The C&A Guide is recommended by the EDB for use in secondary schools. The subject curriculum forms the basis of the assessment designed and administered by the HKEAA. In this connection, the HKEAA will issue a handbook to provide information on the rules and regulations of the HKDSE Examination as well as the structure and format of public assessment for each subject.
The CDC and HKEAA will keep the subject curriculum under constant review and evaluation in the light of classroom experiences, students’ performance in the public assessment, and the changing needs of students and society. All comments and suggestions on this C&A Guide may be sent to:
Chief Curriculum Development Officer (Science Education) Curriculum Development Institute
Room E232, 2/F, East Block
Education Bureau Kowloon Tong Education Services Centre 19 Suffolk Road
Kowloon Tong, Hong Kong Fax: 2194 0670
AL Advanced Level
ApL Applied Learning
ASL Advanced Supplementary Level
C&A Curriculum and Assessment
CDC Curriculum Development Council
CE Certificate of Education
EC Education Commission
EDB Education Bureau
HKALE Hong Kong Advanced Level Examination HKCAA Hong Kong Council for Academic Accreditation HKCEE Hong Kong Certificate of Education Examination HKDSE Hong Kong Diploma of Secondary Education HKEAA Hong Kong Examinations and Assessment Authority HKEdCity Hong Kong Education City
HKSAR Hong Kong Special Administrative Region
IT Information Technology
KLA Key Learning Area
KS1/2/3/4 Key Stage 1/2/3/4
LOF Learning Outcomes Framework MOI Medium of Instruction
NOS Nature of Science
NGO Non-governmental Organisation
OLE Other Learning Experiences P1/2/3/4/5/6 Primary 1/2/3/4/5/6
PDP Professional Development Programmes
QF Qualifications Framework
RASIH Review of the Academic Structure for Senior Secondary Education and Interface with Higher Education
S1/2/3/4/5/6 Secondary 1/2/3/4/5/6
SBA School-based Assessment SEN Special Educational Needs
SLP Student Learning Profile
SRR Standards-referenced Reporting
STSE Science, Technology, Society and the Environment TPPG Teacher Professional Preparation Grant
VTC Vocational Training Council
Chapter 1 Introduction
This chapter provides the background, rationale and aims of Physics as an elective subject in the three-year senior secondary curriculum, and highlights how it articulates with the junior secondary curriculum, post-secondary education, and future career pathways.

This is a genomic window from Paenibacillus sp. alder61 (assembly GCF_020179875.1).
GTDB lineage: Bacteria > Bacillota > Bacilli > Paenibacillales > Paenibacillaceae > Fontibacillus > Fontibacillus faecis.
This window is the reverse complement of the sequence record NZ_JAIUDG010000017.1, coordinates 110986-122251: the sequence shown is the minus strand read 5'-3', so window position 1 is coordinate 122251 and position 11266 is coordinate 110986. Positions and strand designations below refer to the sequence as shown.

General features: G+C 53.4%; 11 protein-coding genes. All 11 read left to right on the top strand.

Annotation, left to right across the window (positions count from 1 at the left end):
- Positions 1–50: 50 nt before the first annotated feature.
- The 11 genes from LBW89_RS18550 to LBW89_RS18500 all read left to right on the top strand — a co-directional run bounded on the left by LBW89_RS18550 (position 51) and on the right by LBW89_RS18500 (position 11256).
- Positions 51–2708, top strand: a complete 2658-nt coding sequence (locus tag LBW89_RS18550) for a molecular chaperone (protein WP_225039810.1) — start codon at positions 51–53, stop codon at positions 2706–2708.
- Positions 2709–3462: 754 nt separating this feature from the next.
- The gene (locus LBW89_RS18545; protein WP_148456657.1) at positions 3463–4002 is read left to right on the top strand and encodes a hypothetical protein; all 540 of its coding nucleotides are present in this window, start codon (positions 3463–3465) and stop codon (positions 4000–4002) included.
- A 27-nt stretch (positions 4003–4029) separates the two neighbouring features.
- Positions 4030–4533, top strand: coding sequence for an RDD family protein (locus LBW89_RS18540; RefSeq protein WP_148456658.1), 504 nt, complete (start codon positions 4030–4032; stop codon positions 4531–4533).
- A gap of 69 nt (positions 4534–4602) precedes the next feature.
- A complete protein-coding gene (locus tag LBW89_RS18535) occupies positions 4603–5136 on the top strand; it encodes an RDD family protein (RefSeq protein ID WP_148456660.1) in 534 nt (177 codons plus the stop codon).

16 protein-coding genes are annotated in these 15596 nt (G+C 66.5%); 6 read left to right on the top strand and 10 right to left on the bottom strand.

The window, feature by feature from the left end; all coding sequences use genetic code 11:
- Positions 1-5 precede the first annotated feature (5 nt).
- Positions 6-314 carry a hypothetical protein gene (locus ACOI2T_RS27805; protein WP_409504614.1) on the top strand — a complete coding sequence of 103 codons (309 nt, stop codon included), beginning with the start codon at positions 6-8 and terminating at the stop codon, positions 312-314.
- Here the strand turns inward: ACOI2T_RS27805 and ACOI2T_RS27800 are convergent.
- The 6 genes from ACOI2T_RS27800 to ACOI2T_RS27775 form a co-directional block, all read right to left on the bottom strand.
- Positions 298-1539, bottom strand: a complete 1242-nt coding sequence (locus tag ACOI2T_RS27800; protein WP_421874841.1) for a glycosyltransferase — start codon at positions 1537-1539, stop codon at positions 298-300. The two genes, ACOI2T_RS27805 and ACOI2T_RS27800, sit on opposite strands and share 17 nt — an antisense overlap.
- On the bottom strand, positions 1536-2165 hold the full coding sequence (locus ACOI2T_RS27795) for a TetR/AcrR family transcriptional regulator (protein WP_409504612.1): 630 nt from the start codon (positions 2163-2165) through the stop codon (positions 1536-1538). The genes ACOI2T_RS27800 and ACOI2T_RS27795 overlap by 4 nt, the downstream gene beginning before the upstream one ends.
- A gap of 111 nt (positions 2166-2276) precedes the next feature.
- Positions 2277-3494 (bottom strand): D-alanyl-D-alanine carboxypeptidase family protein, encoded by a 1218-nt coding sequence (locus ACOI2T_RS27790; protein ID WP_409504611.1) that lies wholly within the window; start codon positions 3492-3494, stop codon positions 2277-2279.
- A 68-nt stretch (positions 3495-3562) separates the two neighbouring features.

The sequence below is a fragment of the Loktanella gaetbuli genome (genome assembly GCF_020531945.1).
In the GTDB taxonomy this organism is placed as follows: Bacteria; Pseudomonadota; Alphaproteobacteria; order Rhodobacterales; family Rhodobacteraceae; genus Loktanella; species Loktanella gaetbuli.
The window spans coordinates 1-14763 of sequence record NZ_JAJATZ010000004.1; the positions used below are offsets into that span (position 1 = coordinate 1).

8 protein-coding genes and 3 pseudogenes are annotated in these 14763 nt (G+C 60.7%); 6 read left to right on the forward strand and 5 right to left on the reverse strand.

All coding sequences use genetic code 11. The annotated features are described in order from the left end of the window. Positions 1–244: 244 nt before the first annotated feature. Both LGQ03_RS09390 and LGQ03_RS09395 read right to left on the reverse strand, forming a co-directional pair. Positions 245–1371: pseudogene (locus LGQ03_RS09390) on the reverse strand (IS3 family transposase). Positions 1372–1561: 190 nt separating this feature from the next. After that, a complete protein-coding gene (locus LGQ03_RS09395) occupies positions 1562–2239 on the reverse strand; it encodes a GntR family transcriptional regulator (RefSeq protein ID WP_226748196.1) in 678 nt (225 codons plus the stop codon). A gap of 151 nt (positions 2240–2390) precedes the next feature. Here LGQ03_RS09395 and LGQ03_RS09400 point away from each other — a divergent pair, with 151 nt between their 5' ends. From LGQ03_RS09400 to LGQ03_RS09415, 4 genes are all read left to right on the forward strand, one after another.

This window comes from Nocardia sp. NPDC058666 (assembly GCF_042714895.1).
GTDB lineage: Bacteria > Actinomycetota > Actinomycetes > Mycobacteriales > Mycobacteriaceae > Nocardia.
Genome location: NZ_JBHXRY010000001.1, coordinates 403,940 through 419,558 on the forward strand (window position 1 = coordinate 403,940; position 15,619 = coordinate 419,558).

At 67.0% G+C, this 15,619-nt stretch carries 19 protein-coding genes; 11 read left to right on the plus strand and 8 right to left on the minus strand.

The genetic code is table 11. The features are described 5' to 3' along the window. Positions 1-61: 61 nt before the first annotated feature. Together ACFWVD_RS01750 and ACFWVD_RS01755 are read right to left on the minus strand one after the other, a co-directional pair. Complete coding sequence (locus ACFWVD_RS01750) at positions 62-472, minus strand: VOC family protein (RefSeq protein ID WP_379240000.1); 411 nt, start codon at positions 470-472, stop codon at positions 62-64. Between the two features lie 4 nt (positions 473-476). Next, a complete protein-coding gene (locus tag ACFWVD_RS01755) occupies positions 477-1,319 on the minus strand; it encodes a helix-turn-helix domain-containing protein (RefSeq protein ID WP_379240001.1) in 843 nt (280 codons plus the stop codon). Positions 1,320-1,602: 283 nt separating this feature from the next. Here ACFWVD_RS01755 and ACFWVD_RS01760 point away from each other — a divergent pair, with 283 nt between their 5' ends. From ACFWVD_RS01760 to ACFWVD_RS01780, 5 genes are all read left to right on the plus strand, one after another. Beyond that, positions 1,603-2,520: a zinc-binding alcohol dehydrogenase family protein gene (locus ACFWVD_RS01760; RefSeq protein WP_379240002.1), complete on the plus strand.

The Education Commission’s education blueprint for the 21st Century, Learning for Life, Learning through Life – Reform Proposals for the Education System in Hong Kong (EC, 2000), highlighted the vital need for a broad knowledge base to enable our students to function effectively in a global and technological society such as Hong Kong, and all subsequent consultation reports have echoed this. The 334 Report advocated the development of a broad and balanced curriculum emphasising whole-person development and preparation for lifelong learning. Besides the four core subjects, Chinese Language, English Language, Mathematics and Liberal Studies, students are encouraged to select two or three elective subjects from different Key Learning Areas (KLAs) according to their interests and abilities, and also to engage in a variety of other learning experiences such as aesthetic activities, physical activities, career-related experiences, community service, and moral and civic education. This replaces the traditional practice of streaming students into science, arts and technical/commercial subjects.
Study of the three different areas of biology, chemistry and physics often complements and supplements each other. In order to provide a balanced learning experience for students studying sciences, the following elective subjects are offered under the Science Education KLA:
Biology, Chemistry and Physics
These subjects are designed to provide a concrete foundation in the respective disciplines for further studies or careers.
This subject operates in two modes. Mode I, entitled Integrated Science, adopts an interdisciplinary approach to the study of science, while Mode II, entitled Combined Science, adopts a combined approach. The two modes are developed in such a way as to provide space for students to take up elective subjects from other KLAs after taking one or more electives from the Science Education KLA.
Mode I: Integrated Science
This is designed for students wishing to take up one elective subject in the Science Education KLA. It serves to develop in students the scientific literacy essential for participating in a dynamically changing society, and to support other aspects of learning across the school curriculum. Students taking this subject will be provided with a comprehensive and balanced learning experience in the different disciplines of science.
Combined Science (Physics, Chemistry) Mode II: Combined Science Combined Science (Biology, Physics)
Combined Science (Chemistry, Biology)
Students wishing to take two elective subjects in the Science Education KLA are recommended to take one of the Combined Science electives together with one specialised science subject. Each Combined Science elective contains two parts, and these should be the parts that complement the discipline in which they specialise.
Students are, therefore, offered three possible combinations:
Combined Science (Physics, Chemistry) + Biology
Combined Science (Biology, Physics) + Chemistry
Combined Science (Chemistry, Biology) + Physics
1.2 Implementation of Science Subjects in Schools
Five separate Curriculum and Assessment Guides for the subjects of Biology, Chemistry, Physics, Integrated Science and Combined Science are prepared for the reference of school managers and teachers, who are involved in school-based curriculum planning, designing learning and teaching activities, assessing students, allocating resources and providing administrative support to deliver the curricula in schools. Arrangements for time-tabling and the deployment of teachers are given in Appendix 1.
This C&A Guide sets out the guidelines and suggestions for the Physics Curriculum. The delivery of the Physics part of Combined Science is discussed in the Combined Science C&A